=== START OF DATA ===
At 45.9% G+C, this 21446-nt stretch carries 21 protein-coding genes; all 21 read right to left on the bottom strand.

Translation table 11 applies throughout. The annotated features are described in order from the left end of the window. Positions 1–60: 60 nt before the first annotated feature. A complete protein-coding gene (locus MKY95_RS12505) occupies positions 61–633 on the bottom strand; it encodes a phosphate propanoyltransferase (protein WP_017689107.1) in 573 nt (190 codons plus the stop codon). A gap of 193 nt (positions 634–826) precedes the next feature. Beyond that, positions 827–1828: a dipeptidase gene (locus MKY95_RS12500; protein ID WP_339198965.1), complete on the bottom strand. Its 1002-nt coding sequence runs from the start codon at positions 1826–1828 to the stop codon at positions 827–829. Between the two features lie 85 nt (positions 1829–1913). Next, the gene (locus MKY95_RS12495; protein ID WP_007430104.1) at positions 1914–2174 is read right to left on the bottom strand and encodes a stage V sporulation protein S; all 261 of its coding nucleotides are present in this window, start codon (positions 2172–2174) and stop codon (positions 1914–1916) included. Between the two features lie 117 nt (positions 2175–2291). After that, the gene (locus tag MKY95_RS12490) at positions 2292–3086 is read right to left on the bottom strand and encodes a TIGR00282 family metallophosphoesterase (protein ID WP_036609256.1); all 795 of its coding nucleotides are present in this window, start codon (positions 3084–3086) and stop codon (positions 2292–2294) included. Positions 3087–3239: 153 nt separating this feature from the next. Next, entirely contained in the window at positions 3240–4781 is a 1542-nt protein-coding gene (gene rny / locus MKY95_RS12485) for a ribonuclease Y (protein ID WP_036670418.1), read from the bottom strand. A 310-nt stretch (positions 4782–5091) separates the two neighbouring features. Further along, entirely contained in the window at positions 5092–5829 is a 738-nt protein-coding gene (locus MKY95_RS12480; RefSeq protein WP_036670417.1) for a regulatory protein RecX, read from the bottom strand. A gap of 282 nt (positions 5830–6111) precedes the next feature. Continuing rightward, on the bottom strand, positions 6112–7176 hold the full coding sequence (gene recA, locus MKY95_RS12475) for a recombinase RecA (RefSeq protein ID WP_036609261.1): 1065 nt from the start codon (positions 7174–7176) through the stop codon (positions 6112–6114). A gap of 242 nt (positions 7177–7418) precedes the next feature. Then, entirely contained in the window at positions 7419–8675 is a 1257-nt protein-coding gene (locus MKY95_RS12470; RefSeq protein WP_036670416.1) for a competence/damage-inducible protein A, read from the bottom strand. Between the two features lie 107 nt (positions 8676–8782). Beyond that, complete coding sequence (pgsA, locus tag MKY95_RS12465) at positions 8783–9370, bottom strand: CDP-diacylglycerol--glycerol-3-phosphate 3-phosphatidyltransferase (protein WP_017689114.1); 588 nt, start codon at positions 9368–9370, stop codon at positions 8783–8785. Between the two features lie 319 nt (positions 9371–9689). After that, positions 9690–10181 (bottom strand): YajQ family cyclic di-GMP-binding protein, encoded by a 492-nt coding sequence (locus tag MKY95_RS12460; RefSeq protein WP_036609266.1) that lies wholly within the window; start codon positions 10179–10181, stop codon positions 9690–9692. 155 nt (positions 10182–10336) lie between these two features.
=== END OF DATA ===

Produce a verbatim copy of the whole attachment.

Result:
At 45.9% G+C, this 21446-nt stretch carries 21 protein-coding genes; all 21 read right to left on the bottom strand.

Translation table 11 applies throughout. The annotated features are described in order from the left end of the window. Positions 1–60: 60 nt before the first annotated feature. A complete protein-coding gene (locus MKY95_RS12505) occupies positions 61–633 on the bottom strand; it encodes a phosphate propanoyltransferase (protein WP_017689107.1) in 573 nt (190 codons plus the stop codon). A gap of 193 nt (positions 634–826) precedes the next feature. Beyond that, positions 827–1828: a dipeptidase gene (locus MKY95_RS12500; protein ID WP_339198965.1), complete on the bottom strand. Its 1002-nt coding sequence runs from the start codon at positions 1826–1828 to the stop codon at positions 827–829. Between the two features lie 85 nt (positions 1829–1913). Next, the gene (locus MKY95_RS12495; protein ID WP_007430104.1) at positions 1914–2174 is read right to left on the bottom strand and encodes a stage V sporulation protein S; all 261 of its coding nucleotides are present in this window, start codon (positions 2172–2174) and stop codon (positions 1914–1916) included. Between the two features lie 117 nt (positions 2175–2291). After that, the gene (locus tag MKY95_RS12490) at positions 2292–3086 is read right to left on the bottom strand and encodes a TIGR00282 family metallophosphoesterase (protein ID WP_036609256.1); all 795 of its coding nucleotides are present in this window, start codon (positions 3084–3086) and stop codon (positions 2292–2294) included. Positions 3087–3239: 153 nt separating this feature from the next. Next, entirely contained in the window at positions 3240–4781 is a 1542-nt protein-coding gene (gene rny / locus MKY95_RS12485) for a ribonuclease Y (protein ID WP_036670418.1), read from the bottom strand. A 310-nt stretch (positions 4782–5091) separates the two neighbouring features. Further along, entirely contained in the window at positions 5092–5829 is a 738-nt protein-coding gene (locus MKY95_RS12480; RefSeq protein WP_036670417.1) for a regulatory protein RecX, read from the bottom strand. A gap of 282 nt (positions 5830–6111) precedes the next feature. Continuing rightward, on the bottom strand, positions 6112–7176 hold the full coding sequence (gene recA, locus MKY95_RS12475) for a recombinase RecA (RefSeq protein ID WP_036609261.1): 1065 nt from the start codon (positions 7174–7176) through the stop codon (positions 6112–6114). A gap of 242 nt (positions 7177–7418) precedes the next feature. Then, entirely contained in the window at positions 7419–8675 is a 1257-nt protein-coding gene (locus MKY95_RS12470; RefSeq protein WP_036670416.1) for a competence/damage-inducible protein A, read from the bottom strand. Between the two features lie 107 nt (positions 8676–8782). Beyond that, complete coding sequence (pgsA, locus tag MKY95_RS12465) at positions 8783–9370, bottom strand: CDP-diacylglycerol--glycerol-3-phosphate 3-phosphatidyltransferase (protein WP_017689114.1); 588 nt, start codon at positions 9368–9370, stop codon at positions 8783–8785. Between the two features lie 319 nt (positions 9371–9689). After that, positions 9690–10181 (bottom strand): YajQ family cyclic di-GMP-binding protein, encoded by a 492-nt coding sequence (locus tag MKY95_RS12460; RefSeq protein WP_036609266.1) that lies wholly within the window; start codon positions 10179–10181, stop codon positions 9690–9692. 155 nt (positions 10182–10336) lie between these two features.